Health took a toll on the sex lives of some respondents. One wrote, “We are a loving but non-sexual couple in a relationship of 20+ years….Sex was wonderful in the past; health issues changed everything.” One person described retaining feelings of intimacy, despite health problems that interfered with their sex life: “Sometimes a person wants to have sex but is unable to do so because of pain or treatment when fighting a disease such as cancer. If spirit is in their life, there is still a strong bond and a closeness that is as rich as a sexual experience.”
Identity Issues: "Utterly Happy"
Several respondents affirmed their joy in being lesbian, gay, bi or trans. One wrote, “I cannot imagine—nor would I want to—being anything other than gay. At my age (74), this wasn’t always so. Before I came out in my thirties, I resented my same-sex attractions. However, once I settled into my public persona as a gay man, I came to understand that I enjoyed my gayness. I was completely at home with being gay. And have never since then wished I were anything but gay….I am utterly happy to be a gay man.”
One trans respondent wrote about considering and rejecting gender reassignment surgery, saying they felt it would interfere with their "purpose in life." Another welcomed such surgery, writing, “I am a transwoman with a wonderful wife of 30 years. I am looking forward to gender confirming surgery and hope that after that I may retain some feeling in the genitals. Now, due to medication, erection is impossible. I often satisfy my wife in other ways. Our sex life could be more exciting and I hope it will become so.”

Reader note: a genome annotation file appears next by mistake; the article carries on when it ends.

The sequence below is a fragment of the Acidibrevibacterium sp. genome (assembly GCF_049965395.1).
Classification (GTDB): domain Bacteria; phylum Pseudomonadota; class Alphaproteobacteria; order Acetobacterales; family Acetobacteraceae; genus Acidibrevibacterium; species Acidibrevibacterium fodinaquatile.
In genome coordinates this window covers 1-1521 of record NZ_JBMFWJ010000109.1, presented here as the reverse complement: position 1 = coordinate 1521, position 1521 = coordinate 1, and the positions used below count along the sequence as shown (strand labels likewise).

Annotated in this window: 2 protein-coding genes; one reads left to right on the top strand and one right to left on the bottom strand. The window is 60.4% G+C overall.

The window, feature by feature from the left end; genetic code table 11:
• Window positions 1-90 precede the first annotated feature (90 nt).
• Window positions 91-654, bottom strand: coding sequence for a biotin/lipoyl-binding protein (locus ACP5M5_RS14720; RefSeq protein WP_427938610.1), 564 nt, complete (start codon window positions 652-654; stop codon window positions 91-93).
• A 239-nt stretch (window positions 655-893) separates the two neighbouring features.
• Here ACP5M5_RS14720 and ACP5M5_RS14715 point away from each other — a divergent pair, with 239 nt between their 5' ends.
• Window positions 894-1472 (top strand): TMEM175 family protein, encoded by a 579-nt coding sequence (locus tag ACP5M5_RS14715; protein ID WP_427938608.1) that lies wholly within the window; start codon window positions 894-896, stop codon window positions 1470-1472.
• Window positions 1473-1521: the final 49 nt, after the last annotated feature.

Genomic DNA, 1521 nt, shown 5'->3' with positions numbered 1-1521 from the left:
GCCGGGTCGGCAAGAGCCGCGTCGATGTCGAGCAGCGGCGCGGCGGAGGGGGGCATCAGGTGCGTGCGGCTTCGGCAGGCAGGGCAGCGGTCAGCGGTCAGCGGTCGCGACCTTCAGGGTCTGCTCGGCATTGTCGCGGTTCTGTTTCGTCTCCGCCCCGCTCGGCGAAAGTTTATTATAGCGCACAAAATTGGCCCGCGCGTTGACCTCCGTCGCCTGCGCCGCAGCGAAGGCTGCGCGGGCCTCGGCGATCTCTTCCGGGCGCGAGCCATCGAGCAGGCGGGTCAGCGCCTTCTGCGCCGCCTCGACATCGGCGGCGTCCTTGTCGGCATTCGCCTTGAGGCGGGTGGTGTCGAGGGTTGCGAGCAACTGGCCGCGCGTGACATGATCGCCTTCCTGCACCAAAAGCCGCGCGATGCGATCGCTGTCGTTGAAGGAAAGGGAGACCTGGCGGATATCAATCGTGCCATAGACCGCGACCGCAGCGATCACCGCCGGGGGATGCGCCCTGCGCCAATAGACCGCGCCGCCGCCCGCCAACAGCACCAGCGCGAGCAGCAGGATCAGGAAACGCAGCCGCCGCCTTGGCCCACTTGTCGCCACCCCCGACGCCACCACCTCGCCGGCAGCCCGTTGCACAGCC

Monogamous (or Not!)
While most of the respondents reported being in a long-term “totally monogamous” relationship, this was not universal. One respondent described being, “polyamorous by nature and practice, with multiple long-term committed relationships including my partner of 24 years.” Fleishman found no correlation between being non-monogamous, monogamish, or monogamous, and sexual satisfaction.
Getting it On As We Age
This study reminds us that older adults in same sex relationships are still having sex into their 60’s and 70’s (and very possibly beyond). The results compel us to seek more research with this growing population. Many questions remain unexplored, since this sample did not tease out the intersections of race, religion, social class, and culture on sexuality, or the differences between younger and older respondents within this age group. The sample also had relatively few respondents who identified as trans or bi.
Several respondents thanked Dr. Fleishman for conducting the survey. One wrote, "We're here." And another, “It’s been a long time coming.”
To learn more, please contact Dr. Jane Fleishman at email@example.com. Fleishman is part of the Sexuality and Aging Consortium at Widener University and co-chair of an exciting conference on these topics in August 2016 at the Woodhull Sexual Freedom Summit in Washington, D.C.